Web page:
Dream Palaces of Law: Western Constructions of the Muslim Legal World [post]

Haider Ala Hamoudi
2018 unpublished
32 Hastings International and Comparative Law Review 803 (2009)Western distortions of the Muslim East nearly always take the same form, irrespective of who in the West is doing the distorting. One common theme can be generally gleaned from any projections of the Muslim East in the West, in any Western country, among nearly every community, including, and perhaps especially, our own academic community. This is the perception of the near ubiquitous role of Islam and, more germane to my remarks,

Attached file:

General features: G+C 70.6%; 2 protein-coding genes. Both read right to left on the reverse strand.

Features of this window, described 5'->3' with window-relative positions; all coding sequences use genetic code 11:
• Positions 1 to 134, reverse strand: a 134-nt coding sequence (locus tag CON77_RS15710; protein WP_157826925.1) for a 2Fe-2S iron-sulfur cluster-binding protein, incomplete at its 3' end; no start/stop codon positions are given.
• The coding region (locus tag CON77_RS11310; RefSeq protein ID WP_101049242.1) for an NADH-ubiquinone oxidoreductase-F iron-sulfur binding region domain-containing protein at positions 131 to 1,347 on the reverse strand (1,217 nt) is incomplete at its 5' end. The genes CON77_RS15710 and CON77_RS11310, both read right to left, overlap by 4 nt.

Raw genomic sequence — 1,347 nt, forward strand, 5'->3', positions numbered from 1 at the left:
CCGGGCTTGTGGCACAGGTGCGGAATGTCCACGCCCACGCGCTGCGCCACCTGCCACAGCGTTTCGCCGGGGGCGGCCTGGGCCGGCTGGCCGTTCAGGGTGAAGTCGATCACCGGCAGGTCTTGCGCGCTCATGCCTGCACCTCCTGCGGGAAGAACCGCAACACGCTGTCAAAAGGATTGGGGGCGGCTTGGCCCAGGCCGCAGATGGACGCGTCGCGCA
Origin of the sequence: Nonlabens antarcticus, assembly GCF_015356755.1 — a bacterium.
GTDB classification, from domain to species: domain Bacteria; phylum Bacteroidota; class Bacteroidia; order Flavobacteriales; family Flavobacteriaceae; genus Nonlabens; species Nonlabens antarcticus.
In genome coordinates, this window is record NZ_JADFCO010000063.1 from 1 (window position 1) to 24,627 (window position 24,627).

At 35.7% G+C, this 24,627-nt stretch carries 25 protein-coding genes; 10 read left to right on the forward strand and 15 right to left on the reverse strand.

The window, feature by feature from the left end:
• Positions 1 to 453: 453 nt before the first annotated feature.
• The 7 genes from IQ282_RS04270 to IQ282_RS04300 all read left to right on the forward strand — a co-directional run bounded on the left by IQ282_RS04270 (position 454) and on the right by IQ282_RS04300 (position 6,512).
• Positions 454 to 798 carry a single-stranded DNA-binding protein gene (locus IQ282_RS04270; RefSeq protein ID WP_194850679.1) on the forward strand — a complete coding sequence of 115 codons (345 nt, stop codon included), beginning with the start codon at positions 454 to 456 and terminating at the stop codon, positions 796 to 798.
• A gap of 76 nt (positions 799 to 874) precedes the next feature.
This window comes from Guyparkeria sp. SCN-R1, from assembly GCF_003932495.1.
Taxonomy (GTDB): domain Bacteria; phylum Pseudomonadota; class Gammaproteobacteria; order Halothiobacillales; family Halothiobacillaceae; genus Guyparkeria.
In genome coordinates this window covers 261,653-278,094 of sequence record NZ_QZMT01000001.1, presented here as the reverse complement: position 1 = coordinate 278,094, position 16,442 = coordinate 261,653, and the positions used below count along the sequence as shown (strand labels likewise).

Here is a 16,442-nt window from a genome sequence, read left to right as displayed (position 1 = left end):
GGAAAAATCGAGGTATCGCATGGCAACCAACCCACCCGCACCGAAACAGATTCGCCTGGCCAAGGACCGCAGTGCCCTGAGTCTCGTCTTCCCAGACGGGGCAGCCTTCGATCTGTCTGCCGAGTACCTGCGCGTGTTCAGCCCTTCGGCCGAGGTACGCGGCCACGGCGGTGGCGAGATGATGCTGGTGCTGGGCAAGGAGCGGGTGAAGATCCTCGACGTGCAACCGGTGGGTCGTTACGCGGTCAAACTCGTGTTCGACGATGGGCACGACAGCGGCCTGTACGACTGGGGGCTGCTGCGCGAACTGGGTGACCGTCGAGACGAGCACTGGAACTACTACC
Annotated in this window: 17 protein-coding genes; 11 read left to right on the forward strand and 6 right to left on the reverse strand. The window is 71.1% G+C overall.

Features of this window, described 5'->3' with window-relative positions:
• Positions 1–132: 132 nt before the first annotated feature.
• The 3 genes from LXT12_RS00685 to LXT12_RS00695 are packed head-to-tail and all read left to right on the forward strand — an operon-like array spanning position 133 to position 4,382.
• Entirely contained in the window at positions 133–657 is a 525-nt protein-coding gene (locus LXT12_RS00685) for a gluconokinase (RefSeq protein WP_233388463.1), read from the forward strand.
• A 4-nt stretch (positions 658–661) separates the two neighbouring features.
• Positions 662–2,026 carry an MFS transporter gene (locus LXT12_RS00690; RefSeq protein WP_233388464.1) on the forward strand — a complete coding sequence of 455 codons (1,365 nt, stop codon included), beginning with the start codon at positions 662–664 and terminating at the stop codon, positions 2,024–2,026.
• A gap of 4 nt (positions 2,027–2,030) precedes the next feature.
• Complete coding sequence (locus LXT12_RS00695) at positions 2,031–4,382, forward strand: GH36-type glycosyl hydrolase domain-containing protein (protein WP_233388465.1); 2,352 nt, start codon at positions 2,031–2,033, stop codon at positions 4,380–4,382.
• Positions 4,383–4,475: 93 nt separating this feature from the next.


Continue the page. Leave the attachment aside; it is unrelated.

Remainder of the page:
more » ... lamic law, of a historic, medieval kind, in governing the legal order of Muslim states, including Iraq, in a manner that can be entirely distorting. In these brief remarks, I hope first to expose this bias, and then to provide at least rudimentary ideas on how law, both Islamic and secular, in the Muslim world might better be studied and understood, particularly by comparatists.
doi:10.31228/osf.io/fr9vx fatcat:tf5plb75nfer5npbubupuidynu